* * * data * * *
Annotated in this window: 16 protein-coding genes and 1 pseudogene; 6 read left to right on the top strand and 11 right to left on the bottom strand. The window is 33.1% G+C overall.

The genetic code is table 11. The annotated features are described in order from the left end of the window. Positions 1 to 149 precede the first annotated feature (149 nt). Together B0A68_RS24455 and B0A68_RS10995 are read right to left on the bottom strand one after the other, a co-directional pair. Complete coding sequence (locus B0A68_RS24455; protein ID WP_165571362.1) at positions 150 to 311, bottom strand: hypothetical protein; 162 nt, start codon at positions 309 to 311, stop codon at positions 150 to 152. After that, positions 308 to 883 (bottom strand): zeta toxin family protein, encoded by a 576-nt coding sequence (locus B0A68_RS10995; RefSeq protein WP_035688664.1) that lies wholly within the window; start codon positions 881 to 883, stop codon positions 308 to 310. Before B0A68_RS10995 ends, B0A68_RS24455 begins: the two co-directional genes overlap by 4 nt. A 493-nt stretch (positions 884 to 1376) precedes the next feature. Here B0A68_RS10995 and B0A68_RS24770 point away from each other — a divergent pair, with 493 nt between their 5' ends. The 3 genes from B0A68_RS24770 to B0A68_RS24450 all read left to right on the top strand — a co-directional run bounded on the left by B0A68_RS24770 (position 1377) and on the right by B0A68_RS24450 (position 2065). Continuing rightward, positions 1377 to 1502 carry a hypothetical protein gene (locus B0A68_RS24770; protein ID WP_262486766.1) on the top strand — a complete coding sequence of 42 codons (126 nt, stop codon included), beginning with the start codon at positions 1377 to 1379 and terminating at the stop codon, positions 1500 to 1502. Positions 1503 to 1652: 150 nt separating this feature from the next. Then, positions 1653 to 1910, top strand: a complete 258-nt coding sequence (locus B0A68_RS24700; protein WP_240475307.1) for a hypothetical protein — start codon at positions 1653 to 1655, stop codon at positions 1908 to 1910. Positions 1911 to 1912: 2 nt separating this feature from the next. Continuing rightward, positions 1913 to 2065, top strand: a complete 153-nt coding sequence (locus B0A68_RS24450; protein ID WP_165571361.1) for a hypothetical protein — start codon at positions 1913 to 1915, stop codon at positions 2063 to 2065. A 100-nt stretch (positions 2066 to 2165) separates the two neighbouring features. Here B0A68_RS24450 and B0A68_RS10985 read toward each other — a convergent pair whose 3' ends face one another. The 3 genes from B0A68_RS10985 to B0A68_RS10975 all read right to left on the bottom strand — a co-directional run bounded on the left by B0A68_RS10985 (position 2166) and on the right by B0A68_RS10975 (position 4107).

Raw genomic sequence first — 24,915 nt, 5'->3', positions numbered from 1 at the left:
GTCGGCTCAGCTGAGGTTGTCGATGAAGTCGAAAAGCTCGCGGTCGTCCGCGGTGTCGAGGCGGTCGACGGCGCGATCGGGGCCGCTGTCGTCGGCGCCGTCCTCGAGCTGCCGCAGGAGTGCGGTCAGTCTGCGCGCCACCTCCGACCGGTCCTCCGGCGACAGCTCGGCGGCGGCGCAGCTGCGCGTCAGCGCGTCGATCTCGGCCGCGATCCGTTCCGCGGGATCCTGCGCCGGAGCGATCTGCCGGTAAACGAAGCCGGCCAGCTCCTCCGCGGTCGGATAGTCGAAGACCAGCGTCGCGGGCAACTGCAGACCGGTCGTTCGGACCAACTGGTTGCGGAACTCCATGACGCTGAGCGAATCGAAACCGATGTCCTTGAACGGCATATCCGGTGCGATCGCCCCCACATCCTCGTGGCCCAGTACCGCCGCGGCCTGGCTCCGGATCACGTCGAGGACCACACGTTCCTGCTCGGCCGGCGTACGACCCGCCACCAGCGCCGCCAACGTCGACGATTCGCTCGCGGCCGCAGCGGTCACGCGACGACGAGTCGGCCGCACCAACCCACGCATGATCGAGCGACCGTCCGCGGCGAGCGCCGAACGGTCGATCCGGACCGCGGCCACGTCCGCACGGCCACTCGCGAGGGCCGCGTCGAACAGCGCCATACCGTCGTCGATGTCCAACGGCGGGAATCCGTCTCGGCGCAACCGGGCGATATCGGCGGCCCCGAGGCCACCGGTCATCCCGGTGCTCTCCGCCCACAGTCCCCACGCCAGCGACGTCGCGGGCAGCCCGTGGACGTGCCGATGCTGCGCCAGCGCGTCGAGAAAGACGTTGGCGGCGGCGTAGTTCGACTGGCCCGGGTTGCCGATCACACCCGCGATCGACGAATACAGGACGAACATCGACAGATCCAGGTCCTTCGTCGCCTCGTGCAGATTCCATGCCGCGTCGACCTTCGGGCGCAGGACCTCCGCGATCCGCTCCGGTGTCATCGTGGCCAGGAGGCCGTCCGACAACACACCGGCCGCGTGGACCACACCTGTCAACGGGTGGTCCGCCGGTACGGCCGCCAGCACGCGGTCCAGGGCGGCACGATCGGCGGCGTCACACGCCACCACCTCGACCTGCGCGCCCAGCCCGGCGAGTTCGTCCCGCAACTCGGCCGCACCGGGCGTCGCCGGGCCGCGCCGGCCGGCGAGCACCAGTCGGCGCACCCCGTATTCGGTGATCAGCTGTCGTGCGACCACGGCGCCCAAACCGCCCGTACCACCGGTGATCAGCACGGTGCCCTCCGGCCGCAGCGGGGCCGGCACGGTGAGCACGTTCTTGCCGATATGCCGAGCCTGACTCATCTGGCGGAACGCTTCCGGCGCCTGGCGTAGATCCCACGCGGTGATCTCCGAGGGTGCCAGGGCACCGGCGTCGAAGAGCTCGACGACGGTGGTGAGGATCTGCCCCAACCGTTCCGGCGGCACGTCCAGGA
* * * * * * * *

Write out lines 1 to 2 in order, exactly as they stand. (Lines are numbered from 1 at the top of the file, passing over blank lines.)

Annotated in this window: 16 protein-coding genes and 1 pseudogene; 6 read left to right on the top strand and 11 right to left on the bottom strand. The window is 33.1% G+C overall.

The genetic code is table 11. The annotated features are described in order from the left end of the window. Positions 1 to 149 precede the first annotated feature (149 nt). Together B0A68_RS24455 and B0A68_RS10995 are read right to left on the bottom strand one after the other, a co-directional pair. Complete coding sequence (locus B0A68_RS24455; protein ID WP_165571362.1) at positions 150 to 311, bottom strand: hypothetical protein; 162 nt, start codon at positions 309 to 311, stop codon at positions 150 to 152. After that, positions 308 to 883 (bottom strand): zeta toxin family protein, encoded by a 576-nt coding sequence (locus B0A68_RS10995; RefSeq protein WP_035688664.1) that lies wholly within the window; start codon positions 881 to 883, stop codon positions 308 to 310. Before B0A68_RS10995 ends, B0A68_RS24455 begins: the two co-directional genes overlap by 4 nt. A 493-nt stretch (positions 884 to 1376) precedes the next feature. Here B0A68_RS10995 and B0A68_RS24770 point away from each other — a divergent pair, with 493 nt between their 5' ends. The 3 genes from B0A68_RS24770 to B0A68_RS24450 all read left to right on the top strand — a co-directional run bounded on the left by B0A68_RS24770 (position 1377) and on the right by B0A68_RS24450 (position 2065). Continuing rightward, positions 1377 to 1502 carry a hypothetical protein gene (locus B0A68_RS24770; protein ID WP_262486766.1) on the top strand — a complete coding sequence of 42 codons (126 nt, stop codon included), beginning with the start codon at positions 1377 to 1379 and terminating at the stop codon, positions 1500 to 1502. Positions 1503 to 1652: 150 nt separating this feature from the next. Then, positions 1653 to 1910, top strand: a complete 258-nt coding sequence (locus B0A68_RS24700; protein WP_240475307.1) for a hypothetical protein — start codon at positions 1653 to 1655, stop codon at positions 1908 to 1910. Positions 1911 to 1912: 2 nt separating this feature from the next. Continuing rightward, positions 1913 to 2065, top strand: a complete 153-nt coding sequence (locus B0A68_RS24450; protein ID WP_165571361.1) for a hypothetical protein — start codon at positions 1913 to 1915, stop codon at positions 2063 to 2065. A 100-nt stretch (positions 2066 to 2165) separates the two neighbouring features. Here B0A68_RS24450 and B0A68_RS10985 read toward each other — a convergent pair whose 3' ends face one another. The 3 genes from B0A68_RS10985 to B0A68_RS10975 all read right to left on the bottom strand — a co-directional run bounded on the left by B0A68_RS10985 (position 2166) and on the right by B0A68_RS10975 (position 4107).